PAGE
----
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OK, the letters “GDPR” will probably spark confusion here. If you’ve had any involvement in it at work, you’ll probably have a cold sweat right now. However, for everyone else it’s a really good thing.

Set out by the EU, it stands for “General Data Protection Regulation” and – no matter where your company is based – if you have EU citizen data stored, you need to comply with it.

It’s good because you get a greater level of control over your data. You also get more transparency throughout the data collection and use process. It brings the law in line with the digital age we live in.

For those running websites, apps or anything grabbing personal data – it’s crystal clear. You must obtain consent for collecting data, you must report within 72 hours if there’s been a breach, customers must be able to access their data, they must be able to request deletion of that data and the whole process must be secure.

Put simply, the EU GDPR law is a fantastic thing.

Trouble is, if you’re using YouTube or any other Google product, that protection is about to go in the bin.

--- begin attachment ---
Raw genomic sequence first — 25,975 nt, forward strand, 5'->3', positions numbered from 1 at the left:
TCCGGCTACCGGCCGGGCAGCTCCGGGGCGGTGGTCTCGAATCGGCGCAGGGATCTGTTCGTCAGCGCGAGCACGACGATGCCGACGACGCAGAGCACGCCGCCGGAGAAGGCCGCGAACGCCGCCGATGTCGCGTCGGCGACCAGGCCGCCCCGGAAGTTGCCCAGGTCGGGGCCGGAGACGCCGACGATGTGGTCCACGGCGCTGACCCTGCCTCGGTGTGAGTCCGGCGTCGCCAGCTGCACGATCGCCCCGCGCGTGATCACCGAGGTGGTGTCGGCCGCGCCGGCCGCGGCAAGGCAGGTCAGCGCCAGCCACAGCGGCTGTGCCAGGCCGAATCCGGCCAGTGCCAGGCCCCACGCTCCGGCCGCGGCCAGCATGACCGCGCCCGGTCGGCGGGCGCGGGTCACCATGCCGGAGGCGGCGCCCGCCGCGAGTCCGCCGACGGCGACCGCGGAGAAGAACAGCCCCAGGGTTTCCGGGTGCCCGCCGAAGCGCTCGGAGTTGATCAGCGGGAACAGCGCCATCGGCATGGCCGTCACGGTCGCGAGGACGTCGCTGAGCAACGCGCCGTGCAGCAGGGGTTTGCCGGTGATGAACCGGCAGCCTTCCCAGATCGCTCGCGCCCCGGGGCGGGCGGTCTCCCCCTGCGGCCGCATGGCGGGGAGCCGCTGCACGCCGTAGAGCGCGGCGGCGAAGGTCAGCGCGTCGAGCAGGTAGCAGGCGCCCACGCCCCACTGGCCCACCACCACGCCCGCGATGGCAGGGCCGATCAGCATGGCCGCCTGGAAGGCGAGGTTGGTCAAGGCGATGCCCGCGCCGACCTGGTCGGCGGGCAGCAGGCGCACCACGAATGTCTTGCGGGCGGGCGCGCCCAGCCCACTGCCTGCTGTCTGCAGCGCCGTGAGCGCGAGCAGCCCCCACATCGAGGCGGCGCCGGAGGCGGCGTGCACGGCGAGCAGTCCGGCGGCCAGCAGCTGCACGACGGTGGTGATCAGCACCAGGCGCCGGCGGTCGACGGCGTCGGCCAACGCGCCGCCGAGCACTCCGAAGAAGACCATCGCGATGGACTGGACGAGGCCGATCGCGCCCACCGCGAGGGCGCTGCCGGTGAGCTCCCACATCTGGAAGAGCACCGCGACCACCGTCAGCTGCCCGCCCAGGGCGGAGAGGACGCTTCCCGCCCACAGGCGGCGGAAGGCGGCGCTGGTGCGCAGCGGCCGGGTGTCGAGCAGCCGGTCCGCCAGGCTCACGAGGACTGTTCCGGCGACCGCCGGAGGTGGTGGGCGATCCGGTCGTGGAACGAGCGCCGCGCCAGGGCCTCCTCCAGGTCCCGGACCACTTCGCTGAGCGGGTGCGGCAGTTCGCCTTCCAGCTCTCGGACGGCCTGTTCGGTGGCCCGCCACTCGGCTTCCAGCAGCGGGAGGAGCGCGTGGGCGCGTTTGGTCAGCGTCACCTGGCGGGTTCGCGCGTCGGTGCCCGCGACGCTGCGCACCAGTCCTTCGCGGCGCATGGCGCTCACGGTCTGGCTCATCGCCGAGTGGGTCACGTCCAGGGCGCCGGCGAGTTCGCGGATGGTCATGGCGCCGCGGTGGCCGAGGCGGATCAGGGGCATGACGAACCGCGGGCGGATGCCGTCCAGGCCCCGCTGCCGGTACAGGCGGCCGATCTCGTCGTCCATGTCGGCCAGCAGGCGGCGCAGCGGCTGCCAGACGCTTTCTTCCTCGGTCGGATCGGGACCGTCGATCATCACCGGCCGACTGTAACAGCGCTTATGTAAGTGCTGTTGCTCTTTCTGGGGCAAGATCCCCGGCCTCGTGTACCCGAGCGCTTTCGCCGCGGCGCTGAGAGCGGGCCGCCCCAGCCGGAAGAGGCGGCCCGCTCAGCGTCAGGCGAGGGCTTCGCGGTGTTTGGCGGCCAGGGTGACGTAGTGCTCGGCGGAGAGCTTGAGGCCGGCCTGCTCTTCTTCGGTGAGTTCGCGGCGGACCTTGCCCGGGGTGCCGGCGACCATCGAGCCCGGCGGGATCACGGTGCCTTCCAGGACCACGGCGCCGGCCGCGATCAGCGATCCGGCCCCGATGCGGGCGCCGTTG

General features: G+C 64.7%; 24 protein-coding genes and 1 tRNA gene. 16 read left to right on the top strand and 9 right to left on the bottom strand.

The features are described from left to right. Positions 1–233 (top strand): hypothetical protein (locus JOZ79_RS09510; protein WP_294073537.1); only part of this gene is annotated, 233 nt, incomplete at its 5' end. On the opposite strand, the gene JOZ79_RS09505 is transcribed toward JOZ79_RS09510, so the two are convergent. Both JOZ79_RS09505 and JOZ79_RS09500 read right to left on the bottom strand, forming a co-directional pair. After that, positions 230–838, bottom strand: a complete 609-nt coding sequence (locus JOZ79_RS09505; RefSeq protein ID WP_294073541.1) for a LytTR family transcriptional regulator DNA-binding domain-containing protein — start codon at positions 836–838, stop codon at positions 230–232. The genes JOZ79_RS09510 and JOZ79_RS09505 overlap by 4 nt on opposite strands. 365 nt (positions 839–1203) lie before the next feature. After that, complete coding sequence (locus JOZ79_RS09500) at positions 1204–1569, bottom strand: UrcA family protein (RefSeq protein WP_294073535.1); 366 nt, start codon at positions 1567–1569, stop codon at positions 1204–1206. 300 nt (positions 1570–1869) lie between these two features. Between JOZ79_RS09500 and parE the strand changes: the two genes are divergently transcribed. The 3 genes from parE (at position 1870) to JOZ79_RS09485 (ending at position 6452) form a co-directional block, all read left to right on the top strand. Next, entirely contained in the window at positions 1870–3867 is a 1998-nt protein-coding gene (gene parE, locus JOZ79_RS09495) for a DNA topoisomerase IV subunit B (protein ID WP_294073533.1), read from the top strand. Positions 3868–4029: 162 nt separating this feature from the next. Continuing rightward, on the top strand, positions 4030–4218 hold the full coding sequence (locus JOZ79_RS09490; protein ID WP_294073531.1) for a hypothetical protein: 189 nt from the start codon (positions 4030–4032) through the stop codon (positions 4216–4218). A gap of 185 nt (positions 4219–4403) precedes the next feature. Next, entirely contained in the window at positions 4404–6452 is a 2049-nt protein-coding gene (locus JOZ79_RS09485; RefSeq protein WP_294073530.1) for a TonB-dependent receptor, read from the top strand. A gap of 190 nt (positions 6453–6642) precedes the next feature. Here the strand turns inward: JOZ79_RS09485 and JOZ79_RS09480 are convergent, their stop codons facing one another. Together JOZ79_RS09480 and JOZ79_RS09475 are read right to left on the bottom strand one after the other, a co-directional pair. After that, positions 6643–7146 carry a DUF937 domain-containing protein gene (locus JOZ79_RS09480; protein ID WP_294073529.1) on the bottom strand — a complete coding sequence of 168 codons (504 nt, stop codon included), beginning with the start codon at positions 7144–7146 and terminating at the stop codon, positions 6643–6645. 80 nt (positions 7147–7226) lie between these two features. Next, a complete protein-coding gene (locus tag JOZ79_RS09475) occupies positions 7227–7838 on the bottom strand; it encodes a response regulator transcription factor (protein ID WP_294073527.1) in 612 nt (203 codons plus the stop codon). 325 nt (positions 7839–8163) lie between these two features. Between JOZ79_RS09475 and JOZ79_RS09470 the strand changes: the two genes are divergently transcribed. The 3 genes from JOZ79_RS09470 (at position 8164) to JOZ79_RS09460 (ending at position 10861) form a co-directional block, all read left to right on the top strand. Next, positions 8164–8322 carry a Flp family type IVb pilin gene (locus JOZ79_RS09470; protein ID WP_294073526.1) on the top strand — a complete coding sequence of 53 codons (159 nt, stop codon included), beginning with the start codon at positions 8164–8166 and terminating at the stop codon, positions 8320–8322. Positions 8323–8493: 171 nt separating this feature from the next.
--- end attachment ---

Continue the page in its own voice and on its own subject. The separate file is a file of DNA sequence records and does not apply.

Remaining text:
Use a Google app or product? Brexit could change your GDPR rights

Why? Well, it’s the gift that keeps on giving – Brexit. Already this weekend we’re supposed to be “celebrating” blue British passports (made in Poland by a French firm, in a lovely blue and gold shade – just like the EU flag), but also news that the Google Terms of Service for UK users is changing.

Use a Google app or product? Brexit could change your GDPR rights

Services will now be provided by a non-EU country (America) and, although Google tell us that it won’t “affect the way we treat your information”, it does throw into question about that “right to be forgotten” or whether you’ll be able to request what data Google has stored about you.

Of course, Google and the UK government are already telling people that “nothing will change”, but it’s unclear whether the UK will continue to follow the world’s most aggressive data protection laws.

This all comes in the same week that the US firm is handed £7 million by the NHS to help identify “expensive” patients and the environment secretary refused a ban on chlorine-washed chicken from being imported from the USA.

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